HEFFNER: I’m a little bit puzzled by the nature of the connection. On the one hand, you talk about the better feeling about ourselves – we are not what we were saying we were.

DECTER: Yes, yes.

HEFFNER: …ten years ago perhaps. We’re better people. We’re perhaps, as has been said, the last great hope of mankind. Perhaps. Why do you make the connection between that and the feeling that we’ve grown weak, we’re not as strong as we used to be, we may not play the same power role that we did in the past. Is there a necessary connection between those two, as you seem to feel?

DECTER: Well, I think there isn’t. First of all, I mean, it is objectively the case that we have grown weak, or if that’s putting it too strongly – I don’t think it’s putting it too strongly, but some people would think so – that we have grown relatively a great deal weaker than we once were.

HEFFNER: Others have grown strong?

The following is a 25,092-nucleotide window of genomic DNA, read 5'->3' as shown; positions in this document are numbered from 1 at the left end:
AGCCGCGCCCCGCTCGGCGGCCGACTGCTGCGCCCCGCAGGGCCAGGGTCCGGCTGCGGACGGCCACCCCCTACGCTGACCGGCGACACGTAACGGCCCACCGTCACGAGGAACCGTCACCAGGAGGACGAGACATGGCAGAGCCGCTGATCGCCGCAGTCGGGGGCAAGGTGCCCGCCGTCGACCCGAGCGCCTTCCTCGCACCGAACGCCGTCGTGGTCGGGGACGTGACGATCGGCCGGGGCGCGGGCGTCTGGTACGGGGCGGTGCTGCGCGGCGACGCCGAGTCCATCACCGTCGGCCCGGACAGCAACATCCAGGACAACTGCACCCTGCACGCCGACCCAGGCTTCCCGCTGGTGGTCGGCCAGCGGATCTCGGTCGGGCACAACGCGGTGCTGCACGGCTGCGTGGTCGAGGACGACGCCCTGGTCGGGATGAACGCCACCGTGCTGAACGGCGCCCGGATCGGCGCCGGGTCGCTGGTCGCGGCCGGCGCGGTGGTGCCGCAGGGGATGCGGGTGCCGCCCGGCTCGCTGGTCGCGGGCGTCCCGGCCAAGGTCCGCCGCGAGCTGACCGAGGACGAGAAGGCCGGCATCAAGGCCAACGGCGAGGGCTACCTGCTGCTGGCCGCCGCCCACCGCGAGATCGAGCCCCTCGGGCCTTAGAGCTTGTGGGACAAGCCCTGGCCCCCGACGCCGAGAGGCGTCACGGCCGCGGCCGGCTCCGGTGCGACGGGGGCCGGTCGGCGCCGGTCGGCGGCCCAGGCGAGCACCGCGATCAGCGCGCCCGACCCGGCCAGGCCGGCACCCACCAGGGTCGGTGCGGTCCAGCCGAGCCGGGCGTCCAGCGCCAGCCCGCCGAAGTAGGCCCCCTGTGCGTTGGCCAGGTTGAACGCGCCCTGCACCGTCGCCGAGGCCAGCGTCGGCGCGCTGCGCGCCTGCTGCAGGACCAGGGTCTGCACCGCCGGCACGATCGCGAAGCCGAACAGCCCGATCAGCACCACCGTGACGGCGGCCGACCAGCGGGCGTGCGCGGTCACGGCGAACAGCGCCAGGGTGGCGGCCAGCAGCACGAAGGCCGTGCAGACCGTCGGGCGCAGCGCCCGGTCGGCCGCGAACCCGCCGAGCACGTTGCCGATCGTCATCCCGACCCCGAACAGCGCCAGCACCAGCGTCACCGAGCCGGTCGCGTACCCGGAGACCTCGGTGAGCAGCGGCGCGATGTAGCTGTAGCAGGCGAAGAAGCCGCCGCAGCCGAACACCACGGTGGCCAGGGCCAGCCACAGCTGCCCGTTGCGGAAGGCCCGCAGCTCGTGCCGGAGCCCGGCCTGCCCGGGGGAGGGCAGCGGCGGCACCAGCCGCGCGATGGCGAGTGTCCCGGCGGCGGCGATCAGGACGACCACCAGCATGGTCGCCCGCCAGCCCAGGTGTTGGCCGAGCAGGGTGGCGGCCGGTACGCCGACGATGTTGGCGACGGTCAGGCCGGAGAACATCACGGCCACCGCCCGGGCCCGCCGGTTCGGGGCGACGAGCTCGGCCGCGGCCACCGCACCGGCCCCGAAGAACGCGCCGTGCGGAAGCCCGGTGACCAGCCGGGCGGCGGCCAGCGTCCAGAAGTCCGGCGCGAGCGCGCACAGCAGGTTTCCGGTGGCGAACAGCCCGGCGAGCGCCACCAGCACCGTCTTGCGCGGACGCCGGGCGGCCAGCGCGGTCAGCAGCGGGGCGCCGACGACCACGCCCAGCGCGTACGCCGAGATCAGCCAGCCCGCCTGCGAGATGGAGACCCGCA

DECTER: Well, others. All right. Relatively weaker than. Others have grown a good deal stronger than we. But it goes beyond that. And the others in this case I think we should name. Namely, the Soviet Union has grown very strong. But I think the condition of our weakness goes beyond that. We have responded externally to assaults against us: the murder of our diplomats, the kidnapping of our citizens, economic blackmail from OPEC and so on. We have responded to all these things like a weak power, and threatening now and then in an empty way and threatening. We have allowed situations to deteriorate in places that are really in our sphere of influence. I think that is a clear-cut perception that the country has grown weak. But I think that the sense that we are a good people is connected very much to the idea, not only that a good, since we are decent people we are entitled to defend ourselves, we are entitled to stand our ground, we are entitled not to be pushed around by everyone, but also that American power is a force for good in the world. I really think that by and large the American people, most of them, believe this, hope this, and are even willing to pay the price for it.